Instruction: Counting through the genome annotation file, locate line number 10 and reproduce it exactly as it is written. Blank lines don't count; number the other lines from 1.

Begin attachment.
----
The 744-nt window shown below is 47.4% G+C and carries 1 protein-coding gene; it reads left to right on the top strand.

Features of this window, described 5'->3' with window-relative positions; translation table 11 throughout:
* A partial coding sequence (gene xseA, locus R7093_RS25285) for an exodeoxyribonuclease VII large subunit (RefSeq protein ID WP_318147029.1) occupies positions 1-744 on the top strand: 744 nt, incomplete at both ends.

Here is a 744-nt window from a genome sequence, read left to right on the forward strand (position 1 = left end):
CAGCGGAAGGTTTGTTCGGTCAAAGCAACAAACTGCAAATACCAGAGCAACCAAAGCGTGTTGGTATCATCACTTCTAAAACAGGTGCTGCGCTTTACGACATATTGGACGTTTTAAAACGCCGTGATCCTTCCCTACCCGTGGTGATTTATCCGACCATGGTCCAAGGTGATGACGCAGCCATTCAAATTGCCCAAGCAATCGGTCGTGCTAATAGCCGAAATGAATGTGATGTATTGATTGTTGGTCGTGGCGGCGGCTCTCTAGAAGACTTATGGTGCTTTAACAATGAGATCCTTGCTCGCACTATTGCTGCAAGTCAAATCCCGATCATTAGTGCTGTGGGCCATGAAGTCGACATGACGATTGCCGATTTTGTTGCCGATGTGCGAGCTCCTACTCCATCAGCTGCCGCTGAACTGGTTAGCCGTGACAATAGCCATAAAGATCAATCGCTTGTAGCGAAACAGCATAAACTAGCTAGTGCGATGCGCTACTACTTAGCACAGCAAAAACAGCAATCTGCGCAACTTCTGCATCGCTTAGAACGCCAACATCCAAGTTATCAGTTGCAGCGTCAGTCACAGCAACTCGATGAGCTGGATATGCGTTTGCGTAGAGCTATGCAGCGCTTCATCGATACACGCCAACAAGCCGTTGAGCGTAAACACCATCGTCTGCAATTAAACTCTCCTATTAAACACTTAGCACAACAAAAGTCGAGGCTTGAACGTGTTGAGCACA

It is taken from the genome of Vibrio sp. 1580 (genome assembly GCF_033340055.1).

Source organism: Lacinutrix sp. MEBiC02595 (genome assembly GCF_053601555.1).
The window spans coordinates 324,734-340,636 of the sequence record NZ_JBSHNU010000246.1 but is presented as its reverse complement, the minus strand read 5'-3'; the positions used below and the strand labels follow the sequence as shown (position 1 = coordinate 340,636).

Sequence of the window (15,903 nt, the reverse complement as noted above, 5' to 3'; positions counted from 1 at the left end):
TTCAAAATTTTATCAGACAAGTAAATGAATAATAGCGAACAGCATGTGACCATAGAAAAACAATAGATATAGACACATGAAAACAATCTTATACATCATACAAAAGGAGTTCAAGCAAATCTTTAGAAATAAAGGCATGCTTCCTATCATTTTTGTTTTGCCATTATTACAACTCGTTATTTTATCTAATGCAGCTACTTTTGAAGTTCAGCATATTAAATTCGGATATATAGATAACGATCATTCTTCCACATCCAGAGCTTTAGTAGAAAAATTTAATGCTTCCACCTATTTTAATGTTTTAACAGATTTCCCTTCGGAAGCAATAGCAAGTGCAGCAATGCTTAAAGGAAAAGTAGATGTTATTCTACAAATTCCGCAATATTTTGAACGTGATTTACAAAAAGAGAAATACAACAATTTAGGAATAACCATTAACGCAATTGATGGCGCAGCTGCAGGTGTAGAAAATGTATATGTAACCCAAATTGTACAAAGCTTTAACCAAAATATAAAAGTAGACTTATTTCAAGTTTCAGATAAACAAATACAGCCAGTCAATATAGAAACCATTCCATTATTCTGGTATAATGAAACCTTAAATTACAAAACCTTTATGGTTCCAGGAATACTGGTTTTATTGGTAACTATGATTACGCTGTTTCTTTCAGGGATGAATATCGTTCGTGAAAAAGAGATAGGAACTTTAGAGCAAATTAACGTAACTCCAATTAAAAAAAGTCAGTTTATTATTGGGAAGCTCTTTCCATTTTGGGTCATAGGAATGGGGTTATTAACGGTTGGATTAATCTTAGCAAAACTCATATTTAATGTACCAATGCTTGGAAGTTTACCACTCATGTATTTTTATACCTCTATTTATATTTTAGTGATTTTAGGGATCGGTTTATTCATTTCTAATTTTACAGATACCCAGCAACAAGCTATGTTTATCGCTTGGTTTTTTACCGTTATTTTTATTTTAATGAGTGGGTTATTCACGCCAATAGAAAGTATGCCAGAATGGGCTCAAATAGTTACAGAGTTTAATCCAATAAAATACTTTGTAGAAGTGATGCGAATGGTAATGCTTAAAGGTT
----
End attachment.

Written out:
TTCAAAATTTTATCAGACAAGTAAATGAATAATAGCGAACAGCATGTGACCATAGAAAAACAATAGATATAGACACATGAAAACAATCTTATACATCATACAAAAGGAGTTCAAGCAAATCTTTAGAAATAAAGGCATGCTTCCTATCATTTTTGTTTTGCCATTATTACAACTCGTTATTTTATCTAATGCAGCTACTTTTGAAGTTCAGCATATTAAATTCGGATATATAGATAACGATCATTCTTCCACATCCAGAGCTTTAGTAGAAAAATTTAATGCTTCCACCTATTTTAATGTTTTAACAGATTTCCCTTCGGAAGCAATAGCAAGTGCAGCAATGCTTAAAGGAAAAGTAGATGTTATTCTACAAATTCCGCAATATTTTGAACGTGATTTACAAAAAGAGAAATACAACAATTTAGGAATAACCATTAACGCAATTGATGGCGCAGCTGCAGGTGTAGAAAATGTATATGTAACCCAAATTGTACAAAGCTTTAACCAAAATATAAAAGTAGACTTATTTCAAGTTTCAGATAAACAAATACAGCCAGTCAATATAGAAACCATTCCATTATTCTGGTATAATGAAACCTTAAATTACAAAACCTTTATGGTTCCAGGAATACTGGTTTTATTGGTAACTATGATTACGCTGTTTCTTTCAGGGATGAATATCGTTCGTGAAAAAGAGATAGGAACTTTAGAGCAAATTAACGTAACTCCAATTAAAAAAAGTCAGTTTATTATTGGGAAGCTCTTTCCATTTTGGGTCATAGGAATGGGGTTATTAACGGTTGGATTAATCTTAGCAAAACTCATATTTAATGTACCAATGCTTGGAAGTTTACCACTCATGTATTTTTATACCTCTATTTATATTTTAGTGATTTTAGGGATCGGTTTATTCATTTCTAATTTTACAGATACCCAGCAACAAGCTATGTTTATCGCTTGGTTTTTTACCGTTATTTTTATTTTAATGAGTGGGTTATTCACGCCAATAGAAAGTATGCCAGAATGGGCTCAAATAGTTACAGAGTTTAATCCAATAAAATACTTTGTAGAAGTGATGCGAATGGTAATGCTTAAAGGTT